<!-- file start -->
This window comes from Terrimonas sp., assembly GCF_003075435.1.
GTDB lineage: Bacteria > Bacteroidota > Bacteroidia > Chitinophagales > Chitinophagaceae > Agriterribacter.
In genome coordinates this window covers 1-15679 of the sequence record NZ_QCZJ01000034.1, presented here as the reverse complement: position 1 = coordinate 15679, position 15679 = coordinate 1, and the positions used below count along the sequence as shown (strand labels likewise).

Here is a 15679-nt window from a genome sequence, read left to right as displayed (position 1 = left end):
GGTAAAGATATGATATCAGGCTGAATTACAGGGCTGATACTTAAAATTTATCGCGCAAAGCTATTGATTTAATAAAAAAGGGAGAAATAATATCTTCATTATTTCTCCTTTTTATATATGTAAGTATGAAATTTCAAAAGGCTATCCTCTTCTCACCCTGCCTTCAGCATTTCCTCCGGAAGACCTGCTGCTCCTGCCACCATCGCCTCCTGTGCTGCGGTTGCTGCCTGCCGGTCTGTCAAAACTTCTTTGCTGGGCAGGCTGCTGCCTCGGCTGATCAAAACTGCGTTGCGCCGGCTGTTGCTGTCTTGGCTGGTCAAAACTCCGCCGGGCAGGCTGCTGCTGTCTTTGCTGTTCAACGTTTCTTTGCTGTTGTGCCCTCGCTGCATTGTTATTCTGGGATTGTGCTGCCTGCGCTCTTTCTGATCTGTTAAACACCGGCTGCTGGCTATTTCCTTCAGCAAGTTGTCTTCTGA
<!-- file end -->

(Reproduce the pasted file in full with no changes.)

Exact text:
This window comes from Terrimonas sp., assembly GCF_003075435.1.
GTDB lineage: Bacteria > Bacteroidota > Bacteroidia > Chitinophagales > Chitinophagaceae > Agriterribacter.
In genome coordinates this window covers 1-15679 of the sequence record NZ_QCZJ01000034.1, presented here as the reverse complement: position 1 = coordinate 15679, position 15679 = coordinate 1, and the positions used below count along the sequence as shown (strand labels likewise).

Here is a 15679-nt window from a genome sequence, read left to right as displayed (position 1 = left end):
GGTAAAGATATGATATCAGGCTGAATTACAGGGCTGATACTTAAAATTTATCGCGCAAAGCTATTGATTTAATAAAAAAGGGAGAAATAATATCTTCATTATTTCTCCTTTTTATATATGTAAGTATGAAATTTCAAAAGGCTATCCTCTTCTCACCCTGCCTTCAGCATTTCCTCCGGAAGACCTGCTGCTCCTGCCACCATCGCCTCCTGTGCTGCGGTTGCTGCCTGCCGGTCTGTCAAAACTTCTTTGCTGGGCAGGCTGCTGCCTCGGCTGATCAAAACTGCGTTGCGCCGGCTGTTGCTGTCTTGGCTGGTCAAAACTCCGCCGGGCAGGCTGCTGCTGTCTTTGCTGTTCAACGTTTCTTTGCTGTTGTGCCCTCGCTGCATTGTTATTCTGGGATTGTGCTGCCTGCGCTCTTTCTGATCTGTTAAACACCGGCTGCTGGCTATTTCCTTCAGCAAGTTGTCTTCTGA